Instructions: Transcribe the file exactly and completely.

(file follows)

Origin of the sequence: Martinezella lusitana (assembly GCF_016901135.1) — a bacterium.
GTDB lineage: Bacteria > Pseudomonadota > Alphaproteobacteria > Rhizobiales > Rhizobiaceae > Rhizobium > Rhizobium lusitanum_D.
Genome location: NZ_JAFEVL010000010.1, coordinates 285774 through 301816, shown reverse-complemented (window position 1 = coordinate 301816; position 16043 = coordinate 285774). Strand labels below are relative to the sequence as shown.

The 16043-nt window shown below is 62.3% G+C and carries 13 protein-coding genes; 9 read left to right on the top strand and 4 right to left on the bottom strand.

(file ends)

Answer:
Origin of the sequence: Martinezella lusitana (assembly GCF_016901135.1) — a bacterium.
GTDB lineage: Bacteria > Pseudomonadota > Alphaproteobacteria > Rhizobiales > Rhizobiaceae > Rhizobium > Rhizobium lusitanum_D.
Genome location: NZ_JAFEVL010000010.1, coordinates 285774 through 301816, shown reverse-complemented (window position 1 = coordinate 301816; position 16043 = coordinate 285774). Strand labels below are relative to the sequence as shown.

The 16043-nt window shown below is 62.3% G+C and carries 13 protein-coding genes; 9 read left to right on the top strand and 4 right to left on the bottom strand.